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12

It was early the next morning when Mary returned to the interview room at the Roundhouse to meet with Newlin before his arraignment. She sat opposite him in the grim room, a bulletproof barrier between them. She wore a navy suit with a high-necked blouse to hide the blotches that would undoubtedly bloom like roses in court. That she felt them growing now, merely in Jack's presence, was difficult to explain. To herself. She didn't want to even think about explaining it to her client and was sure it breached several ethical canons, at least two disciplinary rules, and perhaps even a commandment.

Mary cleared her throat. 'I wanted to see you to touch base. I have a strategy for our defense and I need to prepare you for the arraignment hearing.'

'Sure, thanks.' Jack seemed tired, too, in his wrinkled jumpsuit, but his good looks shone through fatigue's veneer. His five o'clock shadow had grown to a rougher stubble, which only emphasized how careless he seemed about his good looks. He raked back his sandy hair with a restless hand. 'First tell me how everything's going.'

'Better than I expected. I'm very encouraged by my research. That's why I'm here.'

'No, I meant generally. The case is all over the news. How's Paige taking all of it?'

'Fine,' Mary said, noting that his first question was about his daughter. She decided to test the water. 'You know, I've been wondering about Paige. Where she was last night, when your wife was killed. Do you know?'

'Home I suppose. What's the difference?' Jack's expression was only mildly curious, and Mary, distracted, couldn't tell if it was an act. She both wanted and didn't want to believe him. She resolved to find uglier clients.

'Paige told me she was supposed to come to dinner with you and your wife, but she canceled. Is that right?'

'Yes, it is.'

'She's telling the truth?'

'Of course she is.' Jack's blue eyes hardened to ice.

'I ask because I thought teenagers made things up at times.'

'Not Paige.'

'I see.' Mary paused. Was he lying? 'You didn't mention that when we met.'

'I didn't think it mattered, and it doesn't.' Jack frowned. 'Who cares who else was supposed to come to dinner the night I murdered my wife?'

'I do, it's my job. I think Paige may have lied to me about something. She told me her boyfriend Trevor wasn't with her last night, and I think he was.'

'What? How do you know that?'

'I saw him leaving her apartment when I went to meet her.' She checked Jack for a reaction, but he managed to look calm, except for that jaw clenching again. 'And you said Paige doesn't lie.'

'She doesn't, except when it comes to Trevor. I don't like him, and Paige knows it. That's probably why she said what she did. She wouldn't want me to know he was over there. Paige edits her conversations, like all of us.' He appraised her. 'You're not a liar, Mary, but I bet you don't tell your father about the men you see, do you?'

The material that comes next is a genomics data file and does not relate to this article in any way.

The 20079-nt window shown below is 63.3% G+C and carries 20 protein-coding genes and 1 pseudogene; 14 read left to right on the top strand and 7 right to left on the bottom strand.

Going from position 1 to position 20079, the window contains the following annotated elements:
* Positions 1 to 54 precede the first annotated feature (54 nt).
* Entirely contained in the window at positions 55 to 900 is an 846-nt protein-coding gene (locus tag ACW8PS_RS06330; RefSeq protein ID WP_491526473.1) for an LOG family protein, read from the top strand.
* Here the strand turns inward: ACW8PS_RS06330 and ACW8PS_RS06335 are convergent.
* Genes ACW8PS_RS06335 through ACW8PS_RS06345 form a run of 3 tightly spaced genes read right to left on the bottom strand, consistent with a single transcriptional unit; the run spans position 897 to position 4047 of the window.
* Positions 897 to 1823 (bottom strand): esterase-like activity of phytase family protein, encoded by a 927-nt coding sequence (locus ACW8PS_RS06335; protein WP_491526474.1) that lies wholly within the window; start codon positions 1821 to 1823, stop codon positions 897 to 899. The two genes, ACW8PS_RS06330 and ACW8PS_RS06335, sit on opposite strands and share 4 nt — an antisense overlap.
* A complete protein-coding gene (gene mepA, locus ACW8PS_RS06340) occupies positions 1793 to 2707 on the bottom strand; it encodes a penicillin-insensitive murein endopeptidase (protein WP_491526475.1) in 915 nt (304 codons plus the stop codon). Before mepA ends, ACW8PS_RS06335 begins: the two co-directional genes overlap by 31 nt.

Mary squirmed. He was right but she didn't find it persuasive. She considered confronting him about whether he was protecting Paige, but settled for planting a seed of doubt. 'Okay, let's move on. Paige isn't what I came to talk to you about. I've been doing my homework, and the primary evidence against you will be your confession. The videotape.'

They said there would be other evidence, too. Physical evidence. They told me that.'

'I know.' Mary checked her notes. 'But let me make my point. We can argue that you were drunk at the time you confessed.'

'Drunk?'

'Yes. You said you had some Scotch. Two drinks, you weren't sure.' She rummaged in her briefcase, pulled out her notes, and double-checked the law on point. 'You said you weren't used to drinking and that it caused you to throw up. That's legally significant, and throws doubt on the validity of your waiver. The case law is clear that you can't waive your right to counsel when you're drunk.'

'But I wasn't drunk.'

'You could have had three Scotches.'

Two, I think.'

'Isn't it possible you had three? You told me you had a few. A few is three.'

'You want me to say three, is that what this is about?' Jack smiled easily, his teeth straight and even. 'Are you coaching me, counselor?'

'Of course not.' Mary never coached clients, though she had been known to kick them under the table, collar them in the hallway, or tell them to shut up. None of these breached ethical rules, and was, on the contrary, looked upon with favor. 'But if you had two or three drinks, your blood alcohol had to be high. We'll get the tests when they turn them over, but frankly, I plan to argue you were impaired when you confessed.'

'But you saw me. I wasn't drunk.'

'By the time I saw you, maybe you weren't. Besides, I can't tell if someone's drunk in an interview, necessarily.'